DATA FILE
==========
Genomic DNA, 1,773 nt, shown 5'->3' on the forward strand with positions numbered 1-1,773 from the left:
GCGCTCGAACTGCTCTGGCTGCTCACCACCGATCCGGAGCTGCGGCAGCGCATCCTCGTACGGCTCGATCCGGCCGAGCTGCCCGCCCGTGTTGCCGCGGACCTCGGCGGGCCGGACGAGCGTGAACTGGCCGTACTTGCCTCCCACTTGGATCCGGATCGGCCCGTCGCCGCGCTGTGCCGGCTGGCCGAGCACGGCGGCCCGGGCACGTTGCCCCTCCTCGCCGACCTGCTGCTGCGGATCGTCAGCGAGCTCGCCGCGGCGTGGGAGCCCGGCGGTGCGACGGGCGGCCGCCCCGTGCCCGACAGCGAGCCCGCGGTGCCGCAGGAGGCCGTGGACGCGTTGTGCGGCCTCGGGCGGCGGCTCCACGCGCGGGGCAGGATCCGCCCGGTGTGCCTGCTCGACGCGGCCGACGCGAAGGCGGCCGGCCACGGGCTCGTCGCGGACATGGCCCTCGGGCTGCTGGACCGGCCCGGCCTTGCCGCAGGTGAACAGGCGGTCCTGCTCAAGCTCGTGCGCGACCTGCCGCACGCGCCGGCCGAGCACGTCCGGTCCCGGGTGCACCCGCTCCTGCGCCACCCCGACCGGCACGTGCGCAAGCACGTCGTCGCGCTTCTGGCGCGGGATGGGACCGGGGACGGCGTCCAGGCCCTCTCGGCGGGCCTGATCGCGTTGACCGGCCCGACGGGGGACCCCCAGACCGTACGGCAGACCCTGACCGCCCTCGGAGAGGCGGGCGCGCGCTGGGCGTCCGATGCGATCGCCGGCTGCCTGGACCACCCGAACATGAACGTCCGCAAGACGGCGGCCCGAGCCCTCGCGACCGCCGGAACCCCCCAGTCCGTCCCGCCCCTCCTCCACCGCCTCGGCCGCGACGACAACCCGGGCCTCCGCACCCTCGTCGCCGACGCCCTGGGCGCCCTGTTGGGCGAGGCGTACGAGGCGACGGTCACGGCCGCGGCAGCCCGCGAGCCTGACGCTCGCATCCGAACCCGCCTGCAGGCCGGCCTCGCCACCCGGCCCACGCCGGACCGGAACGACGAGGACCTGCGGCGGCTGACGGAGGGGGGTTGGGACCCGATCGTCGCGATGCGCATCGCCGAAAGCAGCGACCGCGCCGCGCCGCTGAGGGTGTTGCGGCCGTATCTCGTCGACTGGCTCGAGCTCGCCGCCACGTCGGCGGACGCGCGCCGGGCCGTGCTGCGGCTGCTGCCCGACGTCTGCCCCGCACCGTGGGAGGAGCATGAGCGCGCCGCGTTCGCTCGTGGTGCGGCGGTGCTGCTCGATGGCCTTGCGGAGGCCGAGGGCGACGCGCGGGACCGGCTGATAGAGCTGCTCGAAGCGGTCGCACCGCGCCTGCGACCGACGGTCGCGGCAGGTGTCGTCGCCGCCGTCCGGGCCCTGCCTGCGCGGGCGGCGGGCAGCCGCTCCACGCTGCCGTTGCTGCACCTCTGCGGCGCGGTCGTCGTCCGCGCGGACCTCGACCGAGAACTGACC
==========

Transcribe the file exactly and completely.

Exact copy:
Genomic DNA, 1,773 nt, shown 5'->3' on the forward strand with positions numbered 1-1,773 from the left:
GCGCTCGAACTGCTCTGGCTGCTCACCACCGATCCGGAGCTGCGGCAGCGCATCCTCGTACGGCTCGATCCGGCCGAGCTGCCCGCCCGTGTTGCCGCGGACCTCGGCGGGCCGGACGAGCGTGAACTGGCCGTACTTGCCTCCCACTTGGATCCGGATCGGCCCGTCGCCGCGCTGTGCCGGCTGGCCGAGCACGGCGGCCCGGGCACGTTGCCCCTCCTCGCCGACCTGCTGCTGCGGATCGTCAGCGAGCTCGCCGCGGCGTGGGAGCCCGGCGGTGCGACGGGCGGCCGCCCCGTGCCCGACAGCGAGCCCGCGGTGCCGCAGGAGGCCGTGGACGCGTTGTGCGGCCTCGGGCGGCGGCTCCACGCGCGGGGCAGGATCCGCCCGGTGTGCCTGCTCGACGCGGCCGACGCGAAGGCGGCCGGCCACGGGCTCGTCGCGGACATGGCCCTCGGGCTGCTGGACCGGCCCGGCCTTGCCGCAGGTGAACAGGCGGTCCTGCTCAAGCTCGTGCGCGACCTGCCGCACGCGCCGGCCGAGCACGTCCGGTCCCGGGTGCACCCGCTCCTGCGCCACCCCGACCGGCACGTGCGCAAGCACGTCGTCGCGCTTCTGGCGCGGGATGGGACCGGGGACGGCGTCCAGGCCCTCTCGGCGGGCCTGATCGCGTTGACCGGCCCGACGGGGGACCCCCAGACCGTACGGCAGACCCTGACCGCCCTCGGAGAGGCGGGCGCGCGCTGGGCGTCCGATGCGATCGCCGGCTGCCTGGACCACCCGAACATGAACGTCCGCAAGACGGCGGCCCGAGCCCTCGCGACCGCCGGAACCCCCCAGTCCGTCCCGCCCCTCCTCCACCGCCTCGGCCGCGACGACAACCCGGGCCTCCGCACCCTCGTCGCCGACGCCCTGGGCGCCCTGTTGGGCGAGGCGTACGAGGCGACGGTCACGGCCGCGGCAGCCCGCGAGCCTGACGCTCGCATCCGAACCCGCCTGCAGGCCGGCCTCGCCACCCGGCCCACGCCGGACCGGAACGACGAGGACCTGCGGCGGCTGACGGAGGGGGGTTGGGACCCGATCGTCGCGATGCGCATCGCCGAAAGCAGCGACCGCGCCGCGCCGCTGAGGGTGTTGCGGCCGTATCTCGTCGACTGGCTCGAGCTCGCCGCCACGTCGGCGGACGCGCGCCGGGCCGTGCTGCGGCTGCTGCCCGACGTCTGCCCCGCACCGTGGGAGGAGCATGAGCGCGCCGCGTTCGCTCGTGGTGCGGCGGTGCTGCTCGATGGCCTTGCGGAGGCCGAGGGCGACGCGCGGGACCGGCTGATAGAGCTGCTCGAAGCGGTCGCACCGCGCCTGCGACCGACGGTCGCGGCAGGTGTCGTCGCCGCCGTCCGGGCCCTGCCTGCGCGGGCGGCGGGCAGCCGCTCCACGCTGCCGTTGCTGCACCTCTGCGGCGCGGTCGTCGTCCGCGCGGACCTCGACCGAGAACTGACC